Zsoka Koczan from IMF is presenting seminar on “UNDERSTANDING THE DOWNWARD TREND IN LABOR INCOME SHARES” on 13th April, 2017 in Seanza Hall at 4 p.m.
This chapter documents the downward trend in the global labor share of income since the early 1990’s, as well as its heterogeneity along many dimensions, using newly assembled data for a large sample of advanced and emerging and developing economies. The empirical analysis points to a dominant role of technology and global integration for this trend and cross-sectional variation, although to different degrees between advanced and emerging market economies. Technological progress, reflected in the steep decline in the relative price of investment goods, along with varying exposure to routine, automatable occupations, explain around half the overall decline in advanced economies, with a disproportionate negative impact on earnings of middle-skilled workers. In emerging markets, the labor share evolution is explained predominantly by the forces of global integration, particularly of global value chain expansions, which contributed to raising the overall capital intensity in production rather than displacing workers in these economies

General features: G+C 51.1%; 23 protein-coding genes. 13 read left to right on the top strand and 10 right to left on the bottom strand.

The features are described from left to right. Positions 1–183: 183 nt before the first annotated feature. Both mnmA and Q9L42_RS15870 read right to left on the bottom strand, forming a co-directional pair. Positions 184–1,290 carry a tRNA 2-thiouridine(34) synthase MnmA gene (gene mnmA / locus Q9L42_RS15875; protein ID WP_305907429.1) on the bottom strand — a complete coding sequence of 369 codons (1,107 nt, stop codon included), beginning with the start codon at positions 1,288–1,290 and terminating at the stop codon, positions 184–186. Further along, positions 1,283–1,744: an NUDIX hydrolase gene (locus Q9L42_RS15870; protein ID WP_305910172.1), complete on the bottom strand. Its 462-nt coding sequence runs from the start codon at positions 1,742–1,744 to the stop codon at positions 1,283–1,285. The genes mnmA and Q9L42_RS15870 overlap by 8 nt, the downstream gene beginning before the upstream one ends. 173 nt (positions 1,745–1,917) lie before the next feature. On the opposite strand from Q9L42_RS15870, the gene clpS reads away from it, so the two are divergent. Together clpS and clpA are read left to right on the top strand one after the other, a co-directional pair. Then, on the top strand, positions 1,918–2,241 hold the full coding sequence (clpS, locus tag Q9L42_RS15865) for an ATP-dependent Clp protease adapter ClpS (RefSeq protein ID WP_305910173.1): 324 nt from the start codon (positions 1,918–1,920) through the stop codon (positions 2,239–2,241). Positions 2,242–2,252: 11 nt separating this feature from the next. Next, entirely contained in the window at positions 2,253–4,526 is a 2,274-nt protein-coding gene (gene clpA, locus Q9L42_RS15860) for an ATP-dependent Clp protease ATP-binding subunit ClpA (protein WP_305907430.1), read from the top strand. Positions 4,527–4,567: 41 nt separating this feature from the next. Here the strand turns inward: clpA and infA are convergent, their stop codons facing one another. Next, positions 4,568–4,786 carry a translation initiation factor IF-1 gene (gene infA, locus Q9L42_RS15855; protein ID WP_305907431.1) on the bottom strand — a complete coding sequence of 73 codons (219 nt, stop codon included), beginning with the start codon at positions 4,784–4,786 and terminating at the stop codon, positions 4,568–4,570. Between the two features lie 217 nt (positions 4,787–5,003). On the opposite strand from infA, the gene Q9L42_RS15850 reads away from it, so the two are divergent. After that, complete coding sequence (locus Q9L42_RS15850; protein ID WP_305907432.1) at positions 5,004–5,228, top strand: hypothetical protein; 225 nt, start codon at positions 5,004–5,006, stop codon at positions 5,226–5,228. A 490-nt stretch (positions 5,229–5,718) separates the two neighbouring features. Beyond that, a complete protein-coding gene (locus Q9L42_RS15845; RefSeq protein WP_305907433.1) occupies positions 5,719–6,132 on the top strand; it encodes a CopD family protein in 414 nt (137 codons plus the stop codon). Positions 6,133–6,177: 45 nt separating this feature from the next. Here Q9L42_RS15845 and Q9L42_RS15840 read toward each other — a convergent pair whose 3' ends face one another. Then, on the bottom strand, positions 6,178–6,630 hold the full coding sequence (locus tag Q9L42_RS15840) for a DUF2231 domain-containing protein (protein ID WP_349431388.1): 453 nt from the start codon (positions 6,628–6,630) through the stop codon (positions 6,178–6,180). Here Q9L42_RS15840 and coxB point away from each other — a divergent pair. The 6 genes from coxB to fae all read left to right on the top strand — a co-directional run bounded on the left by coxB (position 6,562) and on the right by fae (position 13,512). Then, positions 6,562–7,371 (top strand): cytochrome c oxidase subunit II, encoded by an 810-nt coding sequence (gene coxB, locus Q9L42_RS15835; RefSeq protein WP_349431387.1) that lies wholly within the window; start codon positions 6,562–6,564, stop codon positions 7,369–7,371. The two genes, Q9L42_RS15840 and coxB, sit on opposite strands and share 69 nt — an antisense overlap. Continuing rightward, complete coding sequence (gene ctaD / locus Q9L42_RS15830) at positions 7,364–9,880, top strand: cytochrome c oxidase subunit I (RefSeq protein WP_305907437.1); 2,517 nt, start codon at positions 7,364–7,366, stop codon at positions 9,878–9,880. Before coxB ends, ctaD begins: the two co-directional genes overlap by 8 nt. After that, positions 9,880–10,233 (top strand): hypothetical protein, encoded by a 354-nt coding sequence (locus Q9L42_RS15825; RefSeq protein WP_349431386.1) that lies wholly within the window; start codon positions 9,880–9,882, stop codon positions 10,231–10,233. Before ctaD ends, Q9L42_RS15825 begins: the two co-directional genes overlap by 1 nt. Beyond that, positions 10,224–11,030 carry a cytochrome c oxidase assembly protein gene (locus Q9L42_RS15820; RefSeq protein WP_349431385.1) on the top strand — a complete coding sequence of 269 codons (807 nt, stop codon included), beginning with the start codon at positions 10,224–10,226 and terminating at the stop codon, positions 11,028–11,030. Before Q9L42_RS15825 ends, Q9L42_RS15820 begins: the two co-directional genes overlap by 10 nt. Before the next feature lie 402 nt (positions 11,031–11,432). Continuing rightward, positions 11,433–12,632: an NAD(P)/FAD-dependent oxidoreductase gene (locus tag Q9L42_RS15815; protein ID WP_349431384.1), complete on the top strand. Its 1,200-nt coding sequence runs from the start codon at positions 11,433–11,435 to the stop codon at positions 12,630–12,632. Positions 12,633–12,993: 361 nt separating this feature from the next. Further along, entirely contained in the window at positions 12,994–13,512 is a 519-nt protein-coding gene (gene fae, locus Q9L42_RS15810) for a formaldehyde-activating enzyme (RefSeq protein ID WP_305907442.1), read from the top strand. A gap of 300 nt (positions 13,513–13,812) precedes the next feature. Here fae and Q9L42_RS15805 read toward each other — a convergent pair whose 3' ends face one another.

Presenter: Zsoka Koczan is an Economist in the World Economic Studies Division of the Research Department at the IMF, having worked previously in the European Department. Prior to joining the IMF in 2013, she worked at the European Bank for Reconstruction and Development. She holds a Ph.D. from the University of Cambridge. Her research interests include applied microeconomics, inequality and migration.